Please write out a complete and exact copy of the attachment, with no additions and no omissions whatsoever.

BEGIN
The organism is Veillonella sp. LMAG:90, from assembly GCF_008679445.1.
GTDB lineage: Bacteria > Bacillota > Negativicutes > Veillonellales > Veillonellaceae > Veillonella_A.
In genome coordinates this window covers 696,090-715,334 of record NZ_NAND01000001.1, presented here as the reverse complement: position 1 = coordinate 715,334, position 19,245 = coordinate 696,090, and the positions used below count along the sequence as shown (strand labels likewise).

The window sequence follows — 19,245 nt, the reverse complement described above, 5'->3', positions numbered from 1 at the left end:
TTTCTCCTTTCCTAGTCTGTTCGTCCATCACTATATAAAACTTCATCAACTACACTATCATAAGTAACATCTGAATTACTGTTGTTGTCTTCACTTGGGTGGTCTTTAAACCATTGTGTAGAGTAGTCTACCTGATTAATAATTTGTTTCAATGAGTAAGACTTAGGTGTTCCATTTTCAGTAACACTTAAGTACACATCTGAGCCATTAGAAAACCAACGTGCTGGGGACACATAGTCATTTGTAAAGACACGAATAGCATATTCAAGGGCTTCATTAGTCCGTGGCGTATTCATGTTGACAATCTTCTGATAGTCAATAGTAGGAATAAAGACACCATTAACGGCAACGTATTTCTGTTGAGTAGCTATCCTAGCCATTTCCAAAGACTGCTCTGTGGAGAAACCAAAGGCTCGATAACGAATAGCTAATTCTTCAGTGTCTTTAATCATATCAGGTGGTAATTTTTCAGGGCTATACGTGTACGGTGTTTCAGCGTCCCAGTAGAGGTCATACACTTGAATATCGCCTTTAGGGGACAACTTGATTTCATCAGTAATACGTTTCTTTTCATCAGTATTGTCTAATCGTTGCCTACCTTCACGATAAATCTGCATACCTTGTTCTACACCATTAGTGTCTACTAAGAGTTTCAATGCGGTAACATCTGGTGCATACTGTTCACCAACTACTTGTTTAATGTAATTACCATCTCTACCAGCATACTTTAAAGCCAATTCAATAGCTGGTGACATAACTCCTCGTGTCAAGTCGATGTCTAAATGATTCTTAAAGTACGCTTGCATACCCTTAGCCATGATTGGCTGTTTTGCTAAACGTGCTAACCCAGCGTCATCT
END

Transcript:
The organism is Veillonella sp. LMAG:90, from assembly GCF_008679445.1.
GTDB lineage: Bacteria > Bacillota > Negativicutes > Veillonellales > Veillonellaceae > Veillonella_A.
In genome coordinates this window covers 696,090-715,334 of record NZ_NAND01000001.1, presented here as the reverse complement: position 1 = coordinate 715,334, position 19,245 = coordinate 696,090, and the positions used below count along the sequence as shown (strand labels likewise).

The window sequence follows — 19,245 nt, the reverse complement described above, 5'->3', positions numbered from 1 at the left end:
TTTCTCCTTTCCTAGTCTGTTCGTCCATCACTATATAAAACTTCATCAACTACACTATCATAAGTAACATCTGAATTACTGTTGTTGTCTTCACTTGGGTGGTCTTTAAACCATTGTGTAGAGTAGTCTACCTGATTAATAATTTGTTTCAATGAGTAAGACTTAGGTGTTCCATTTTCAGTAACACTTAAGTACACATCTGAGCCATTAGAAAACCAACGTGCTGGGGACACATAGTCATTTGTAAAGACACGAATAGCATATTCAAGGGCTTCATTAGTCCGTGGCGTATTCATGTTGACAATCTTCTGATAGTCAATAGTAGGAATAAAGACACCATTAACGGCAACGTATTTCTGTTGAGTAGCTATCCTAGCCATTTCCAAAGACTGCTCTGTGGAGAAACCAAAGGCTCGATAACGAATAGCTAATTCTTCAGTGTCTTTAATCATATCAGGTGGTAATTTTTCAGGGCTATACGTGTACGGTGTTTCAGCGTCCCAGTAGAGGTCATACACTTGAATATCGCCTTTAGGGGACAACTTGATTTCATCAGTAATACGTTTCTTTTCATCAGTATTGTCTAATCGTTGCCTACCTTCACGATAAATCTGCATACCTTGTTCTACACCATTAGTGTCTACTAAGAGTTTCAATGCGGTAACATCTGGTGCATACTGTTCACCAACTACTTGTTTAATGTAATTACCATCTCTACCAGCATACTTTAAAGCCAATTCAATAGCTGGTGACATAACTCCTCGTGTCAAGTCGATGTCTAAATGATTCTTAAAGTACGCTTGCATACCCTTAGCCATGATTGGCTGTTTTGCTAAACGTGCTAACCCAGCGTCATCT